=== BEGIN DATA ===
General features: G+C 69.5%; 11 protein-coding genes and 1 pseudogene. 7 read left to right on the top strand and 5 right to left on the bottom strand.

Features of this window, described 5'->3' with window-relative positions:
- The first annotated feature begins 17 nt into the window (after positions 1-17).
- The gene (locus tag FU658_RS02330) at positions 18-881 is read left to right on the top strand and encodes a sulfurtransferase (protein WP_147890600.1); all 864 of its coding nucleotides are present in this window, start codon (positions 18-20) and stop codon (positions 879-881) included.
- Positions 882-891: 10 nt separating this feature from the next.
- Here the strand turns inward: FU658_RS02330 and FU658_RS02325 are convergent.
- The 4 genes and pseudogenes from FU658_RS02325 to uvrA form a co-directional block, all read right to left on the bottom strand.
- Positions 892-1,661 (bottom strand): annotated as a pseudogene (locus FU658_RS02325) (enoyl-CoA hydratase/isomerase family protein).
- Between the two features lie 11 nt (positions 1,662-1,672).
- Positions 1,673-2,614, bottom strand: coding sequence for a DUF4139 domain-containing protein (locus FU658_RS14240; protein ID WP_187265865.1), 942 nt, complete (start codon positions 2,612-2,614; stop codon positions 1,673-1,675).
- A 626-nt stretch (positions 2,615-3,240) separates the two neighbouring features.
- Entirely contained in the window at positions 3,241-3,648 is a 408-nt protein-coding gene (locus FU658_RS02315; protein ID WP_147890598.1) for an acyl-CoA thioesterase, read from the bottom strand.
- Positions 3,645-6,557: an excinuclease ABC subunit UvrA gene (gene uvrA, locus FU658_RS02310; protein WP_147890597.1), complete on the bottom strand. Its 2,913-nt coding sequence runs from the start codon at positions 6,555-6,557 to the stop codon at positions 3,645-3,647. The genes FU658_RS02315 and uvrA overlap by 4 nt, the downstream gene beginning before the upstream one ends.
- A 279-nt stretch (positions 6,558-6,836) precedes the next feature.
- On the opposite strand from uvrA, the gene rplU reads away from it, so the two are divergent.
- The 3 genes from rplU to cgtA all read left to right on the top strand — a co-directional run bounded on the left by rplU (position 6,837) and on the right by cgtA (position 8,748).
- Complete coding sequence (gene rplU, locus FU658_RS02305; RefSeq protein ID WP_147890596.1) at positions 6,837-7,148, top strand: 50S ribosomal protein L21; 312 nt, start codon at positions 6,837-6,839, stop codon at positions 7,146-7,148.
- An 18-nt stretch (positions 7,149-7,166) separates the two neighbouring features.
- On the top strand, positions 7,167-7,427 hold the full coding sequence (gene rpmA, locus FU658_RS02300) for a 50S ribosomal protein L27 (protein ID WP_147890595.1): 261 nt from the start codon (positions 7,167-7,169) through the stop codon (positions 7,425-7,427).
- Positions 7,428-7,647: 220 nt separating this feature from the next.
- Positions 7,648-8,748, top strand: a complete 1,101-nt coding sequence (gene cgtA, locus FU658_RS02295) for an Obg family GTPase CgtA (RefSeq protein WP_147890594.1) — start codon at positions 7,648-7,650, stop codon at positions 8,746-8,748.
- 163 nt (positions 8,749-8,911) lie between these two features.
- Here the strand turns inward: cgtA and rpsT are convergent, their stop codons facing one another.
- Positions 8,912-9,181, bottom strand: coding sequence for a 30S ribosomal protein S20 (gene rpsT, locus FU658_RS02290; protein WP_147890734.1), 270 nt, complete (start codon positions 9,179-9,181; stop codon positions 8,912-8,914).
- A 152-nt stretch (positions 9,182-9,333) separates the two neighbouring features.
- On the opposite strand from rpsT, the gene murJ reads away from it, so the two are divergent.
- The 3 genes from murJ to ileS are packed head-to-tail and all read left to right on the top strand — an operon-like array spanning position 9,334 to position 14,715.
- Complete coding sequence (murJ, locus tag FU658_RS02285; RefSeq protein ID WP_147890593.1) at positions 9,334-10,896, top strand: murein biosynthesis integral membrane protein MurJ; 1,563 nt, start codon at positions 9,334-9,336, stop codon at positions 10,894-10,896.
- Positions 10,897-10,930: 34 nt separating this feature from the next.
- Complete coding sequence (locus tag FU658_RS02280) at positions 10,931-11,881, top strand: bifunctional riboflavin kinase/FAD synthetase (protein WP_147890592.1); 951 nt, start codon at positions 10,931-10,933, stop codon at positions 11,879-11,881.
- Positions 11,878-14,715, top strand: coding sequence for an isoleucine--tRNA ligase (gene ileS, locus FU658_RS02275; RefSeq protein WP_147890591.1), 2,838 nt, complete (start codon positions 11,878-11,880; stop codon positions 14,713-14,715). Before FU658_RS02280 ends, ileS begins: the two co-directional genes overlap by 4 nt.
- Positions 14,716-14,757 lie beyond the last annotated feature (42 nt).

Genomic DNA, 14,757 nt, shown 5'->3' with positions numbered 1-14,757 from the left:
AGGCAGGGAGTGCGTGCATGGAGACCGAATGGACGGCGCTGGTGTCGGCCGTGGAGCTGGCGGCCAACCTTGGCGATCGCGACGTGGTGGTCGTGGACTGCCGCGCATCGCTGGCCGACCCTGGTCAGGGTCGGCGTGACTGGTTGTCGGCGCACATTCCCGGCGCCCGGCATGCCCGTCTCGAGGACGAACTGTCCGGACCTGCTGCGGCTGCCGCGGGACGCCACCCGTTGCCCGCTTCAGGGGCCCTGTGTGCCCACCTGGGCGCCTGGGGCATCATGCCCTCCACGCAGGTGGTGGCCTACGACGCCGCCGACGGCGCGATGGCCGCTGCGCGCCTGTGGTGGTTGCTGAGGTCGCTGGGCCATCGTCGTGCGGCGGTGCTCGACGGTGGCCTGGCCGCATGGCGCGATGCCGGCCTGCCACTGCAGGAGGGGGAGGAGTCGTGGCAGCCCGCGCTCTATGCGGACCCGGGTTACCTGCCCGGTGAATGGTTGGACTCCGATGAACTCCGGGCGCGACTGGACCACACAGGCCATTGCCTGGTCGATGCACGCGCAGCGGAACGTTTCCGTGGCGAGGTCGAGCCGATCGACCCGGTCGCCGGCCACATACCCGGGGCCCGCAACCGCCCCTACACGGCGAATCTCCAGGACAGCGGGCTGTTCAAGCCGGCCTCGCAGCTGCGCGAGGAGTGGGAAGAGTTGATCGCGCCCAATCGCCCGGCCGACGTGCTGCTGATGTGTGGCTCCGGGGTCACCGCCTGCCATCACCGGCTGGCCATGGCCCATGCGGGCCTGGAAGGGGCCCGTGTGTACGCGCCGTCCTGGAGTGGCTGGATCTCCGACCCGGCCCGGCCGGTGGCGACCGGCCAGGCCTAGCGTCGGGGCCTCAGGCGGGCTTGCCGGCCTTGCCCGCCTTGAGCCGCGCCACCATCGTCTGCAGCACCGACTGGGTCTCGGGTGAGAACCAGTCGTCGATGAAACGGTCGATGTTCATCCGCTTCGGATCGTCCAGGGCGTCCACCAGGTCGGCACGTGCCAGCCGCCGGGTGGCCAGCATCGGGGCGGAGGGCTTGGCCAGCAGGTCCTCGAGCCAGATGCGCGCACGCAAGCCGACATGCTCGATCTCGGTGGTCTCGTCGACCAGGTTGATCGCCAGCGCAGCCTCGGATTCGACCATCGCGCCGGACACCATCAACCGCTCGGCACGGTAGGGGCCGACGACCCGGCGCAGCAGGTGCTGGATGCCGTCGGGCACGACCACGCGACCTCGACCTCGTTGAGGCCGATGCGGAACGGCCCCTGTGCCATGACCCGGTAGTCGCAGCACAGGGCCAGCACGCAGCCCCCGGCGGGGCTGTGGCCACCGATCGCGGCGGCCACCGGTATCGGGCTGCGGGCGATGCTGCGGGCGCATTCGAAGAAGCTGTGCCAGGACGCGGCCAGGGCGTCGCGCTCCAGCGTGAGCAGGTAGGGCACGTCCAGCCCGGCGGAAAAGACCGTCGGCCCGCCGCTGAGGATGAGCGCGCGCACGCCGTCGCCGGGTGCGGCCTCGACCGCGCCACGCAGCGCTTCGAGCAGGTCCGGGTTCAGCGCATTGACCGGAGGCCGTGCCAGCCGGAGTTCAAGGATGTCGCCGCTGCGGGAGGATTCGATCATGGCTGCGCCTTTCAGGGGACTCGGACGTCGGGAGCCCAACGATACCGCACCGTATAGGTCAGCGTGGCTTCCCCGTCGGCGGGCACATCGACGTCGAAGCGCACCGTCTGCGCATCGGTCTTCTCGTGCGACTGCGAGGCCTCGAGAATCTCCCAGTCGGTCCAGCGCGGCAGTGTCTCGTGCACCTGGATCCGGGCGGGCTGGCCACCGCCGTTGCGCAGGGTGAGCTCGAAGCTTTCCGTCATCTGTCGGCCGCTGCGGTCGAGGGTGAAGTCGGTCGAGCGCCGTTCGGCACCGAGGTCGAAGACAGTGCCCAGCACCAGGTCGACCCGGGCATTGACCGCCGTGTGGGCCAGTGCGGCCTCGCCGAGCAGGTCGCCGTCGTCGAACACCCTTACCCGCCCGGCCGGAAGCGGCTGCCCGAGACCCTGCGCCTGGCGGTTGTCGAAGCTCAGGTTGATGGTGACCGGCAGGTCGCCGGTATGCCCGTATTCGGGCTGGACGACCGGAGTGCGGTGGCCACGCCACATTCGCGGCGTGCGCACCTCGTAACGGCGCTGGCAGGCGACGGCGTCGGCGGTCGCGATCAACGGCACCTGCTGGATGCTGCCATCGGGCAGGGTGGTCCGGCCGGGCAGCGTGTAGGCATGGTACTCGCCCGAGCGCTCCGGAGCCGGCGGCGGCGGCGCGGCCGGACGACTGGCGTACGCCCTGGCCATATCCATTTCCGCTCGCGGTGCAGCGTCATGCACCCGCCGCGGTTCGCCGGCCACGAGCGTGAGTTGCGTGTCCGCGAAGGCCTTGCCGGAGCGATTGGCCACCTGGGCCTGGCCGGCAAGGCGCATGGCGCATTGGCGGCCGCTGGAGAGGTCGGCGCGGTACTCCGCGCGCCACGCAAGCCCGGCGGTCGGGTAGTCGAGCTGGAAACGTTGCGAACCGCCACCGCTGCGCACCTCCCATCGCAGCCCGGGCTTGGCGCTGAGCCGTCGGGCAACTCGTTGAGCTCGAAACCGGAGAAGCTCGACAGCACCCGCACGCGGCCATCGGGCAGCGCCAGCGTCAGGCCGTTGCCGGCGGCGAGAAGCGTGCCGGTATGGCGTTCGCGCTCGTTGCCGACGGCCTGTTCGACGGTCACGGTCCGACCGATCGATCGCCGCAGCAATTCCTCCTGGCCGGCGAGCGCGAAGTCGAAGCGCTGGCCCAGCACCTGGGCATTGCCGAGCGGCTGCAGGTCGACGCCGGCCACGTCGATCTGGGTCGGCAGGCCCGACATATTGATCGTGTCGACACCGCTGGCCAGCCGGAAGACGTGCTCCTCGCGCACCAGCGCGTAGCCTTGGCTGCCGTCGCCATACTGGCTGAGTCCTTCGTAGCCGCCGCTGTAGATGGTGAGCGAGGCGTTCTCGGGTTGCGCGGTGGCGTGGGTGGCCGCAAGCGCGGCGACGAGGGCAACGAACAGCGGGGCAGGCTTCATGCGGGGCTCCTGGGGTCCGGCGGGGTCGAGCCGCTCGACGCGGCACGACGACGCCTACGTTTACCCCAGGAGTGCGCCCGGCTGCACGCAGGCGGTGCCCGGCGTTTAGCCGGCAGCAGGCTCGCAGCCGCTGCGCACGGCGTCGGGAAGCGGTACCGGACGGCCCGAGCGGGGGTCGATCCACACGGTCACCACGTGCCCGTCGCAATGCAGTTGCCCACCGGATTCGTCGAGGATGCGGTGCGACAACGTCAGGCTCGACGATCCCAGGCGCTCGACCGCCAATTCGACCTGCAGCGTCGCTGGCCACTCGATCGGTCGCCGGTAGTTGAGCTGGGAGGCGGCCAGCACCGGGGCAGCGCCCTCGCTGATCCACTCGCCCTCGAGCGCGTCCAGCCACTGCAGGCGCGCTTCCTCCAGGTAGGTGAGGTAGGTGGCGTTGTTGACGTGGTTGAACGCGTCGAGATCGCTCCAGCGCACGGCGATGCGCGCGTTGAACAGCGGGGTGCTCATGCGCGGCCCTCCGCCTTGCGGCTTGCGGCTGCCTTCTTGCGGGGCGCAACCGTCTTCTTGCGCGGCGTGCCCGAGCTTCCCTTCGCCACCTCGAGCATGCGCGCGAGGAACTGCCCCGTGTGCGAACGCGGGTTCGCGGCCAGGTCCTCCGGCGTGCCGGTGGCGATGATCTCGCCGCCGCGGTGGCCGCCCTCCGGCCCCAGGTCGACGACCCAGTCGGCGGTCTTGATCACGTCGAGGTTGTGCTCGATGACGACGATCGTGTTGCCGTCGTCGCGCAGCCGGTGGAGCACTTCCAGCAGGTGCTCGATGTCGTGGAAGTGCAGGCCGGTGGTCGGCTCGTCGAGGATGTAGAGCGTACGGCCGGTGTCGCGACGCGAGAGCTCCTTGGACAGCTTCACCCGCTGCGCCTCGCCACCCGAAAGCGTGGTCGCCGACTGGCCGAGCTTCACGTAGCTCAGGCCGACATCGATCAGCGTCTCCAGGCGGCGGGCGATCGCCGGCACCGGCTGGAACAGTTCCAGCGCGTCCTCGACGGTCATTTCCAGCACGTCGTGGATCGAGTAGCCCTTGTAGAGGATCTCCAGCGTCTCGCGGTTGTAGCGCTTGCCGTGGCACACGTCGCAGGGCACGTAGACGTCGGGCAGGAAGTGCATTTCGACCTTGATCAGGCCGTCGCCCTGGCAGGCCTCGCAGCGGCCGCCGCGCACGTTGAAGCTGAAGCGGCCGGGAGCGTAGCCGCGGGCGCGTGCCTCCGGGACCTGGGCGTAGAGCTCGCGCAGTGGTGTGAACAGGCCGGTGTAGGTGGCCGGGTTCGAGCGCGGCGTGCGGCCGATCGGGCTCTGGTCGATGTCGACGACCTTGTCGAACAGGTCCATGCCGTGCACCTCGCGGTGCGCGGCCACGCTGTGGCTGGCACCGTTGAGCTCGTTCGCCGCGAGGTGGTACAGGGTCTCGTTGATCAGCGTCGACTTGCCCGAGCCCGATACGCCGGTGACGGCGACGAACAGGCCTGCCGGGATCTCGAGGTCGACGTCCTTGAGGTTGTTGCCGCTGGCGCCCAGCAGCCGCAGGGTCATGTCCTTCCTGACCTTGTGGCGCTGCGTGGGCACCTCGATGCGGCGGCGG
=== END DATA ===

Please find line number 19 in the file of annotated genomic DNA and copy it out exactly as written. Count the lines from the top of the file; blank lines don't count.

- On the top strand, positions 7,167-7,427 hold the full coding sequence (gene rpmA, locus FU658_RS02300) for a 50S ribosomal protein L27 (protein ID WP_147890595.1): 261 nt from the start codon (positions 7,167-7,169) through the stop codon (positions 7,425-7,427).